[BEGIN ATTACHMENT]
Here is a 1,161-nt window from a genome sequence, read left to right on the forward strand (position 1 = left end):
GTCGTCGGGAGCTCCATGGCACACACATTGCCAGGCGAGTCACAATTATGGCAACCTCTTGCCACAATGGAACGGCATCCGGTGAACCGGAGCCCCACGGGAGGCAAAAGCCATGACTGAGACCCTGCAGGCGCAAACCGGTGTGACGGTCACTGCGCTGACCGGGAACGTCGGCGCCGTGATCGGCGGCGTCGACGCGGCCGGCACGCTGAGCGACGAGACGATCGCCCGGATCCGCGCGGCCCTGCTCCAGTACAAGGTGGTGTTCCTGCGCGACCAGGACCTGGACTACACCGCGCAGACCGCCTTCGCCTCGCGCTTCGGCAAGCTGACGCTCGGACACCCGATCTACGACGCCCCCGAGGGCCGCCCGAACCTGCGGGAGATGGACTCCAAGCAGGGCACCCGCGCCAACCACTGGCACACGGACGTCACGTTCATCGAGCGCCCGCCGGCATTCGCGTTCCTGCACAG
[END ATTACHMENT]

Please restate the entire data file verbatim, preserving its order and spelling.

Here is a 1,161-nt window from a genome sequence, read left to right on the forward strand (position 1 = left end):
GTCGTCGGGAGCTCCATGGCACACACATTGCCAGGCGAGTCACAATTATGGCAACCTCTTGCCACAATGGAACGGCATCCGGTGAACCGGAGCCCCACGGGAGGCAAAAGCCATGACTGAGACCCTGCAGGCGCAAACCGGTGTGACGGTCACTGCGCTGACCGGGAACGTCGGCGCCGTGATCGGCGGCGTCGACGCGGCCGGCACGCTGAGCGACGAGACGATCGCCCGGATCCGCGCGGCCCTGCTCCAGTACAAGGTGGTGTTCCTGCGCGACCAGGACCTGGACTACACCGCGCAGACCGCCTTCGCCTCGCGCTTCGGCAAGCTGACGCTCGGACACCCGATCTACGACGCCCCCGAGGGCCGCCCGAACCTGCGGGAGATGGACTCCAAGCAGGGCACCCGCGCCAACCACTGGCACACGGACGTCACGTTCATCGAGCGCCCGCCGGCATTCGCGTTCCTGCACAG